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The Two Cultures
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The Two Cultures

The Two Cultures is the title of an influential 1959 lecture by British scientist and novelist C.P. Snow.

Its thesis is that the breakdown of communication between the "two cultures" of modern society - sciences and the humanities - was a major hindrance to solving the world's problems. As a trained scientist who was also a successful novelist, Snow was well placed to pose the question, though his ideas were derided by the literary establishment led by F. R. Leavis. Published in book form, Snow's lecture was nonetheless widely read and discussed, leading him to write a follow-up, The Two Cultures: A Second Look, in 1959.

The term has entered the general lexicon as a shorthand for differences between what might be called the qualitative and quantitative outlooks on life.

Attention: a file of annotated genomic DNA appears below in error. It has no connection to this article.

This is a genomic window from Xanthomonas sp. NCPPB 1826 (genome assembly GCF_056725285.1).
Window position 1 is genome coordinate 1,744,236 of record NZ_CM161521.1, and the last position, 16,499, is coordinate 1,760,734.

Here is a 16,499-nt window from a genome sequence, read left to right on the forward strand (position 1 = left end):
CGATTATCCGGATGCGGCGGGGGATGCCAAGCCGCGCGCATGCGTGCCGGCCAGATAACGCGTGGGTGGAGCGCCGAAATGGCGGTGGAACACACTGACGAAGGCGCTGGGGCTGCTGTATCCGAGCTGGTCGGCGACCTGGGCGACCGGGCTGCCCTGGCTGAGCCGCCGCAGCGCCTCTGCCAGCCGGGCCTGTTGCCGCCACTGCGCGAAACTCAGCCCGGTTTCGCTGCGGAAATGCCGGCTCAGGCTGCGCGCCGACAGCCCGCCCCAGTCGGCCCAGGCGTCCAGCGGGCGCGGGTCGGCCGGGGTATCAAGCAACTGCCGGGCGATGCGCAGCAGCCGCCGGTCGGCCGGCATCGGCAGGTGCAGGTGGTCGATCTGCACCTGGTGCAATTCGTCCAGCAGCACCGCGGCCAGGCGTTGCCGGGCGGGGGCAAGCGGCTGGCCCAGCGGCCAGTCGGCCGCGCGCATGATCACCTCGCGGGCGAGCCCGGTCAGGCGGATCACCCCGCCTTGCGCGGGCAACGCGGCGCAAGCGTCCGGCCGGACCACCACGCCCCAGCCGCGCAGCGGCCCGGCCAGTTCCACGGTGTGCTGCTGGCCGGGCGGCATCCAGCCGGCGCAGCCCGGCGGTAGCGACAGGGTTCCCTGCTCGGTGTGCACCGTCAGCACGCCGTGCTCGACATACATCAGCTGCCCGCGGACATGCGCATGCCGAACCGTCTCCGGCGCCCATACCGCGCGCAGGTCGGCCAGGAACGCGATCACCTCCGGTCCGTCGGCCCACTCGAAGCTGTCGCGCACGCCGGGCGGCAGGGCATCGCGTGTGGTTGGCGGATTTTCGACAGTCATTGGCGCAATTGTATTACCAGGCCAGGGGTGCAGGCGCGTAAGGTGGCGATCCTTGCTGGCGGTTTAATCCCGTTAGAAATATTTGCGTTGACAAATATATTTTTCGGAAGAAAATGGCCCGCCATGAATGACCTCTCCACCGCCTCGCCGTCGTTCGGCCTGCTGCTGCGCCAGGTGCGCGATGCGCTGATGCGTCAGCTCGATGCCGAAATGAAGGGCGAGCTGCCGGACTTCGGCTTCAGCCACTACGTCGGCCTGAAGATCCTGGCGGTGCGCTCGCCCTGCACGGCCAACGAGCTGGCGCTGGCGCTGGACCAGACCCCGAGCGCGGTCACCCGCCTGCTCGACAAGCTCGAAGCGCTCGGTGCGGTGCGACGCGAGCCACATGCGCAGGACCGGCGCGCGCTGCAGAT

Famous quotes

  1. I remember G. H. Hardy once remarking to me in mild puzzlement, some time in the 1930s, Have you noticed how the word "intellectual" is used nowadays? There seems to be a new definition which certainly doesn't include Rutherford or Eddington or Dirac or Adrian or me? It does seem rather odd, don't y'know.
  2. A good many times I have been present at gatherings of people who, by the standards of the traditional culture, are thought highly educated and who have with considerable gusto been expressing their incredulity of scientists. Once or twice I have been provoked and have asked the company how many of them could describe the Second law of thermodynamics. The response was cold: it was also negative. Yet I was asking something which is the scientific equivalent of: Have you read a work of Shakespeare's?